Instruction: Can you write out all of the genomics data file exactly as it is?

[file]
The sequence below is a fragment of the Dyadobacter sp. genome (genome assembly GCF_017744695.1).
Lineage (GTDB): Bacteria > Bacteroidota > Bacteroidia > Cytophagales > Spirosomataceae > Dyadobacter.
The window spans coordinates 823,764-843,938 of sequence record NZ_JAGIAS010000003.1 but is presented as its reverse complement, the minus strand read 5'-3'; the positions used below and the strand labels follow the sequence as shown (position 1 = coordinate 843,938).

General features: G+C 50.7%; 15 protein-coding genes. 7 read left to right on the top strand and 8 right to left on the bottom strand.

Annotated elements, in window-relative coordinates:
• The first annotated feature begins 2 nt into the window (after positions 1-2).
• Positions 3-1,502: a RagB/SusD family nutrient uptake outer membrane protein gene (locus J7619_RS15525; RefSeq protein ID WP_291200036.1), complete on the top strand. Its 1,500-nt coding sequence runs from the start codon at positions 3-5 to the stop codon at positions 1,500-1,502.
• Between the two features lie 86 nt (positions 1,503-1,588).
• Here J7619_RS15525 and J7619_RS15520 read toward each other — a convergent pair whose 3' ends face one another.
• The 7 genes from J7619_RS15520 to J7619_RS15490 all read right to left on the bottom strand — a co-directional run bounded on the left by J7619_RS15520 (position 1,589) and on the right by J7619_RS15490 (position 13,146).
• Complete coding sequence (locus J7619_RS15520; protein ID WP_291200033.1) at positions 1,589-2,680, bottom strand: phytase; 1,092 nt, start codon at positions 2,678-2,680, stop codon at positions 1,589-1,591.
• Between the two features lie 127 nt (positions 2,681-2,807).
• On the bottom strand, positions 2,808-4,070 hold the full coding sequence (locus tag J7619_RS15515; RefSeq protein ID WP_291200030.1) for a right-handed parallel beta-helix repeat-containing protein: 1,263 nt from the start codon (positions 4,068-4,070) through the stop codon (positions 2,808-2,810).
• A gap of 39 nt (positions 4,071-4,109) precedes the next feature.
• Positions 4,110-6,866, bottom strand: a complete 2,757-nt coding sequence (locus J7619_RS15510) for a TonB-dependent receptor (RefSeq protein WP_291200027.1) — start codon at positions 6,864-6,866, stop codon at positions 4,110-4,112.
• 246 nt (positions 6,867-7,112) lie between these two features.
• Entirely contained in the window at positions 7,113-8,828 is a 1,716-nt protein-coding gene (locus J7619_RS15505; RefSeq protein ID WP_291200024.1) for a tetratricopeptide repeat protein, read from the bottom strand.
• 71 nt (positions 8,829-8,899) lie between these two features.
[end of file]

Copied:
The sequence below is a fragment of the Dyadobacter sp. genome (genome assembly GCF_017744695.1).
Lineage (GTDB): Bacteria > Bacteroidota > Bacteroidia > Cytophagales > Spirosomataceae > Dyadobacter.
The window spans coordinates 823,764-843,938 of sequence record NZ_JAGIAS010000003.1 but is presented as its reverse complement, the minus strand read 5'-3'; the positions used below and the strand labels follow the sequence as shown (position 1 = coordinate 843,938).

General features: G+C 50.7%; 15 protein-coding genes. 7 read left to right on the top strand and 8 right to left on the bottom strand.

Annotated elements, in window-relative coordinates:
• The first annotated feature begins 2 nt into the window (after positions 1-2).
• Positions 3-1,502: a RagB/SusD family nutrient uptake outer membrane protein gene (locus J7619_RS15525; RefSeq protein ID WP_291200036.1), complete on the top strand. Its 1,500-nt coding sequence runs from the start codon at positions 3-5 to the stop codon at positions 1,500-1,502.
• Between the two features lie 86 nt (positions 1,503-1,588).
• Here J7619_RS15525 and J7619_RS15520 read toward each other — a convergent pair whose 3' ends face one another.
• The 7 genes from J7619_RS15520 to J7619_RS15490 all read right to left on the bottom strand — a co-directional run bounded on the left by J7619_RS15520 (position 1,589) and on the right by J7619_RS15490 (position 13,146).
• Complete coding sequence (locus J7619_RS15520; protein ID WP_291200033.1) at positions 1,589-2,680, bottom strand: phytase; 1,092 nt, start codon at positions 2,678-2,680, stop codon at positions 1,589-1,591.
• Between the two features lie 127 nt (positions 2,681-2,807).
• On the bottom strand, positions 2,808-4,070 hold the full coding sequence (locus tag J7619_RS15515; RefSeq protein ID WP_291200030.1) for a right-handed parallel beta-helix repeat-containing protein: 1,263 nt from the start codon (positions 4,068-4,070) through the stop codon (positions 2,808-2,810).
• A gap of 39 nt (positions 4,071-4,109) precedes the next feature.
• Positions 4,110-6,866, bottom strand: a complete 2,757-nt coding sequence (locus J7619_RS15510) for a TonB-dependent receptor (RefSeq protein WP_291200027.1) — start codon at positions 6,864-6,866, stop codon at positions 4,110-4,112.
• 246 nt (positions 6,867-7,112) lie between these two features.
• Entirely contained in the window at positions 7,113-8,828 is a 1,716-nt protein-coding gene (locus J7619_RS15505; RefSeq protein ID WP_291200024.1) for a tetratricopeptide repeat protein, read from the bottom strand.
• 71 nt (positions 8,829-8,899) lie between these two features.